Apple's (AAPL) continued rise in share price continues to impress investors and spectators alike as speculation over this $500 billion company gives way to an optimistic expectation of a soon-to-be-made $1 trillion enterprise. With a forward earnings consensus of $47.49/sh, it seems difficult to downplay the possibility of this tech company reaching the needed $1072 share price which would place it at a plausible 22.6 forward price-to-earnings ratio. Though its likely to pull back soon from a technical standpoint, the trend of the company illustrates a momentum of success that is difficult to reverse.
Yet with the ongoing success of the company, it's important to remember that Apple has served both as the driver of the tech boom as well as a beneficiary of it. The success of Apple's products have aligned alongside the accomplishment of correlative industries, which in turn has helped to fuel ongoing innovation. Those looking for additional exposure to technology companies that have piggy-backed on the rise of Apple's markets may wish to consider the following four companies. All values were taken as of March 4, 2012:
|Name||Market Cap.||Forward P/E||Rev. Growth Rate||Industry|
|EMC (EMC)||$58.68 B||14.5||14%||Data Storage Solutions|
|Corning (GLW)||$19.72 B||8.6||6.9%||Specialty Glass|
|Google (GOOG)||$201.99 B||12.4||25.4%||Internet Information|
|ARM Holdings (ARMH)||$11.77 B||30.4||20.9%||Microprocessors|
EMC: With the increasing popularity of mobile devices highlighted by the momentum found in 3G/4G phone adoption, the amount of time your average individual spends on the Internet increases exponentially. Pioneered by Apple's iPhone revolution, this trend bodes well for data storage provider EMC. Coupled with the increasing proliferation of broadband Internet access in developing regions around the world, the demand for data storage solutions continues to rapidly grow. With Apple's possible release of a successful Internet TV model and the ensuing knockoff market to follow, significant amounts of storage demand could be on the horizon in light of a world becoming ever more reliant on cloud computing. EMC offers a play on a growing Internet trend that requires expanding data storage solutions.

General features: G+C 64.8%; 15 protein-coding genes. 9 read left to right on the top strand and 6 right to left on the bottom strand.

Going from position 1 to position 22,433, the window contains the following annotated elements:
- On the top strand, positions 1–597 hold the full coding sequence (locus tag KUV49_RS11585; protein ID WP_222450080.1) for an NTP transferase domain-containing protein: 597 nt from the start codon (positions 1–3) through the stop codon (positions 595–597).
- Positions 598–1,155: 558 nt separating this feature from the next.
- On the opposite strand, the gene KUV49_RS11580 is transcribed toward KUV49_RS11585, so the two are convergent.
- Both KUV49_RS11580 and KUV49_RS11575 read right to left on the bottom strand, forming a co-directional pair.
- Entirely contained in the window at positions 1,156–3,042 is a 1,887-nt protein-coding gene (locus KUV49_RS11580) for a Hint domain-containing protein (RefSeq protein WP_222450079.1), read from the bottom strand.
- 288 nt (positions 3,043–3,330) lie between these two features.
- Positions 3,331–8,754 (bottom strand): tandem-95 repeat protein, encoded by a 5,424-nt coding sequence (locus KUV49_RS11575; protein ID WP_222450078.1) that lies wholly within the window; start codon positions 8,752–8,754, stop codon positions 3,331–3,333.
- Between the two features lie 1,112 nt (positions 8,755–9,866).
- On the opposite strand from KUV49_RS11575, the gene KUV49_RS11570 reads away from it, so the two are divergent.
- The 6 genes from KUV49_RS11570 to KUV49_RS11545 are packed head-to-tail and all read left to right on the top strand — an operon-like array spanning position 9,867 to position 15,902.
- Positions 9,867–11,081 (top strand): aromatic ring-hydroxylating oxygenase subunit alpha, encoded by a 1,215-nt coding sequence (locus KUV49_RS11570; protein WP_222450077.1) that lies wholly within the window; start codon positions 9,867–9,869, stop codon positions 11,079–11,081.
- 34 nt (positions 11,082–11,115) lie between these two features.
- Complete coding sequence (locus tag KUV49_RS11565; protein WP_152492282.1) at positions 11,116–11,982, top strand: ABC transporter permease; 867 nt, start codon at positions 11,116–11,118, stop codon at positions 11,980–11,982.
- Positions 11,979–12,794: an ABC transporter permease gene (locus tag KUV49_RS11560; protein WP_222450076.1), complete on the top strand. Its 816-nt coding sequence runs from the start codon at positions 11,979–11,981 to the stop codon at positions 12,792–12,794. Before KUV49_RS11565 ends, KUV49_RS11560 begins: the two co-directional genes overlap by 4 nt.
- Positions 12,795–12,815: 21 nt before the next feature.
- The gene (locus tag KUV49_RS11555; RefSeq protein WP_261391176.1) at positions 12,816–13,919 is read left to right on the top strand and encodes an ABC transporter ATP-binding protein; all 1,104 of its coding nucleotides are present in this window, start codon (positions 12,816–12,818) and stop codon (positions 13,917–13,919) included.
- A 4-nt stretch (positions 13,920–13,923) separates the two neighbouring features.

Corning: Perhaps not perceived as a being a real high-tech play in the investing world of gadgetry, the company's 'old school' technology of specialty glass continues to be a driver of innovation for mobile devices and televisions. Though there is much speculation over whether or not Apple actually uses Corning's "Gorilla Glass," what is certain is that the glass has become the standard for mobile devices across the industry. Corning stands to benefit from increased mobile phone & tablet consumption, an era ushered in by Apple's innovation. Additionally, as organic light-emitting diodes (OLEDs) gain popularity, Corning is sure to be a key player in the next evolution of electronic displays.
Google: It might appear odd to put one of Apple's largest rivals on this short list of companies, but in many respects Apple's success often leads to Google's own. For every iPhone release comes another contender vouching for the title of the iPhone-killer. And with Apple's notorious exclusivity, it makes sense that Google's Android platform continues to be the dominant operating system around. Carrying on with notion of increased internet time, Google's leading position in search and well-established rank in online videos through YouTube allows it to be a natural winner alongside Apple's success.
ARM Holdings: Confirmed as a computer chip developer working with Apple, ARM Holdings supplies many of the microprocessors found in the iPhones and iPads. As a result, the company stands to directly gain the most with increasing sales of Apple's many products. Yet apart from its envied relationship with Apple, the company has been gaining momentum across the board with its chips that tend to use less energy than processors from rival company Intel Corporation (INTC). With access to markets with a greater number of products, ARM Holdings has gained an advantage over its rival in terms of growth potential. That advantage appears to be growing as the demand for mobile devices strengthens on a revolution set in motion by Apple.